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Annan plans Mideast trip to Syria and Iran

U.N. Secretary-General Kofi Annan plans to visit Israel, Lebanon, Iran and Syria in coming days to help shore up an uneasy Lebanon cease-fire, the United Nations announced on Wednesday.
/ Source: Reuters

U.N. Secretary-General Kofi Annan plans to visit Israel, Lebanon, Iran and Syria in coming days to help shore up an uneasy Lebanon cease-fire, the United Nations announced on Wednesday.

Annan’s trip is aimed at implementing the Aug. 11 Security Council Resolution 1701, calling for a truce between Israel and Hezbollah and the deployment of a U.N. force of up to 15,000 troops to help enforce it, U.N. spokesman Stephane Dujarric said.

Formation of the new force, considered vital to solidifying the fragile truce in southern Lebanon, has proceeded slowly.

Several European nations expected to contribute troops have balked. They say they want to see clearer guidelines of how the force will operate, although draft rules issued last Thursday had had European input.

Dujarric could not say if Annan would be in Iran before Aug. 31, the Security Council deadline for Tehran to suspend its nuclear enrichment work. One European diplomat said Annan had wanted to go to Tehran for some time to discuss the nuclear issue and that the month-long Lebanon war gave him a pretext.

Secretary to Brussels
Annan will visit Brussels on Friday for a European foreign ministers’ meeting on U.N. troop deployment in Lebanon and would then go to Lebanon, Israel, Syria and Iran.

Other stops include the Palestinian Authority, Qatar, Turkey, Saudi Arabia, Egypt and Jordan, Dujarric said.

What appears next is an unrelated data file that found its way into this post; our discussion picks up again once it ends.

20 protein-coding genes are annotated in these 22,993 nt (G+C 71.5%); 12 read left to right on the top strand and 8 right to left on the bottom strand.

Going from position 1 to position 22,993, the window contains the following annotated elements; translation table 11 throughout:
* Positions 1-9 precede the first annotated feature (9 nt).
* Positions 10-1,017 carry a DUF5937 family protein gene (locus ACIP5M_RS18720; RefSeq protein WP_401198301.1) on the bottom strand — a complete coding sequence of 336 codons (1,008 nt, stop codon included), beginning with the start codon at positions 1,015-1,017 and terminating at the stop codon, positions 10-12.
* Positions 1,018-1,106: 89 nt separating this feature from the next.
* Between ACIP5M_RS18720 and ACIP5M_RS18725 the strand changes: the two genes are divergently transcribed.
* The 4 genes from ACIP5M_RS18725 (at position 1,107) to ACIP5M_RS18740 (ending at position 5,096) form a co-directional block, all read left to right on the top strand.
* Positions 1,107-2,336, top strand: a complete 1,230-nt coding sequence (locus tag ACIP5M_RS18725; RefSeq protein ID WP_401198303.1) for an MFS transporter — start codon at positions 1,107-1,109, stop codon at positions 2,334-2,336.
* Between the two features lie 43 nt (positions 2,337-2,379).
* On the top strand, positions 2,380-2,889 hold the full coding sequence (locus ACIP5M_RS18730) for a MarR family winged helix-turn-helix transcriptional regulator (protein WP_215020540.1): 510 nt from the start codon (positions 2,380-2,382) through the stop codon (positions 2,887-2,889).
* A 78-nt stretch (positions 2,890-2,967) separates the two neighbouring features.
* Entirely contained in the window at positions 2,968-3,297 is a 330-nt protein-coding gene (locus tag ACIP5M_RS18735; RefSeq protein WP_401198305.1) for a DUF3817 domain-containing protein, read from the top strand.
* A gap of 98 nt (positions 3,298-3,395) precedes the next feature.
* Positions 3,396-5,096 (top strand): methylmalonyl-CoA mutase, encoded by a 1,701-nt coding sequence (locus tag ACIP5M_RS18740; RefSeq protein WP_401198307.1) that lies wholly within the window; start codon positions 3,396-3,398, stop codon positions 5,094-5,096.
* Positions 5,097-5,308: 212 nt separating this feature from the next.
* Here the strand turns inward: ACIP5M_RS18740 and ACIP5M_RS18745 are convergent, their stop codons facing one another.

President Bush spoke to Annan about the trip and the U.N. peacekeeping force for about 14 minutes, White House spokeswoman Dana Perino said, adding that the secretary-general believed progress was “being made on assembling” the force.

Dujarric said “the visit to Iran, as to the other places, is to make sure that all those who have an influence in the implementation of 1701 use that influence positively.”

“It is clear that Iran has an influence on certain parts of Lebanese society, and we would hope to use that influence positively,” Dujarric said.

Iran and Syria are backers of Hezbollah, the Shiite “Party of God.” Western nations accuse Tehran of sending weapons to the militia through Syria as well as giving Hezbollah cash to distribute to southern Lebanese families whose homes were destroyed by Israel during the conflict.

Earlier trip canceled
Last November Annan canceled a trip to Tehran in response to Iranian President Mahmoud Ahmadinejad’s call that Israel “must be wiped off the map.”

But U.N. associate spokesman Farhan Haq said the recent adoption of Resolution 1701 on the Israeli-Hezbollah war made a trip to Iran imperative.

Annan has been in touch with Syrian leaders by telephone but a mission he sent to the region last month was refused entry to Damascus because U.N. advisor Terje Roed-Larsen, a Norwegian diplomat was one of its three members.

Damascus, diplomats said, had barred Roed-Larsen because of his reports on a 2004 Security Council resolution demanding Syrian forces withdraw from Lebanon and militia disarm.